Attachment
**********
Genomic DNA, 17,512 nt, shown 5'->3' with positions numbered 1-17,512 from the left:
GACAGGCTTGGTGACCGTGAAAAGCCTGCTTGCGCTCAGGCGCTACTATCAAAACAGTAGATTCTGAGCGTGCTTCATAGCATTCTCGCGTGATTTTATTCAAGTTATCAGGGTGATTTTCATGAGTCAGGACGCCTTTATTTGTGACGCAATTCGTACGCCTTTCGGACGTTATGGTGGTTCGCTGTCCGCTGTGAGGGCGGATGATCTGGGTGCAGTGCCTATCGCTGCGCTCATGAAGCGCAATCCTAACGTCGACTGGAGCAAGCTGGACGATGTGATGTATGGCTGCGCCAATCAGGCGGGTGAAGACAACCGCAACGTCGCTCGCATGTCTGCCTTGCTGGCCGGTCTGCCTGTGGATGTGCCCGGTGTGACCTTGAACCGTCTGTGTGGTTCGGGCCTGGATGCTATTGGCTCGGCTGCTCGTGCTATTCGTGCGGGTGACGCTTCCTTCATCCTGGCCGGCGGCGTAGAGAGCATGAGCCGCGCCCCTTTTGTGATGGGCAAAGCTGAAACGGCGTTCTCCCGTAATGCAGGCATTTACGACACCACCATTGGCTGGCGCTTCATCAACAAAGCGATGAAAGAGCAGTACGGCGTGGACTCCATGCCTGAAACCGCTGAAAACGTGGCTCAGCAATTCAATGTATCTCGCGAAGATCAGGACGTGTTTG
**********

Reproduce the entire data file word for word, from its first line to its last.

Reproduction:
Genomic DNA, 17,512 nt, shown 5'->3' with positions numbered 1-17,512 from the left:
GACAGGCTTGGTGACCGTGAAAAGCCTGCTTGCGCTCAGGCGCTACTATCAAAACAGTAGATTCTGAGCGTGCTTCATAGCATTCTCGCGTGATTTTATTCAAGTTATCAGGGTGATTTTCATGAGTCAGGACGCCTTTATTTGTGACGCAATTCGTACGCCTTTCGGACGTTATGGTGGTTCGCTGTCCGCTGTGAGGGCGGATGATCTGGGTGCAGTGCCTATCGCTGCGCTCATGAAGCGCAATCCTAACGTCGACTGGAGCAAGCTGGACGATGTGATGTATGGCTGCGCCAATCAGGCGGGTGAAGACAACCGCAACGTCGCTCGCATGTCTGCCTTGCTGGCCGGTCTGCCTGTGGATGTGCCCGGTGTGACCTTGAACCGTCTGTGTGGTTCGGGCCTGGATGCTATTGGCTCGGCTGCTCGTGCTATTCGTGCGGGTGACGCTTCCTTCATCCTGGCCGGCGGCGTAGAGAGCATGAGCCGCGCCCCTTTTGTGATGGGCAAAGCTGAAACGGCGTTCTCCCGTAATGCAGGCATTTACGACACCACCATTGGCTGGCGCTTCATCAACAAAGCGATGAAAGAGCAGTACGGCGTGGACTCCATGCCTGAAACCGCTGAAAACGTGGCTCAGCAATTCAATGTATCTCGCGAAGATCAGGACGTGTTTG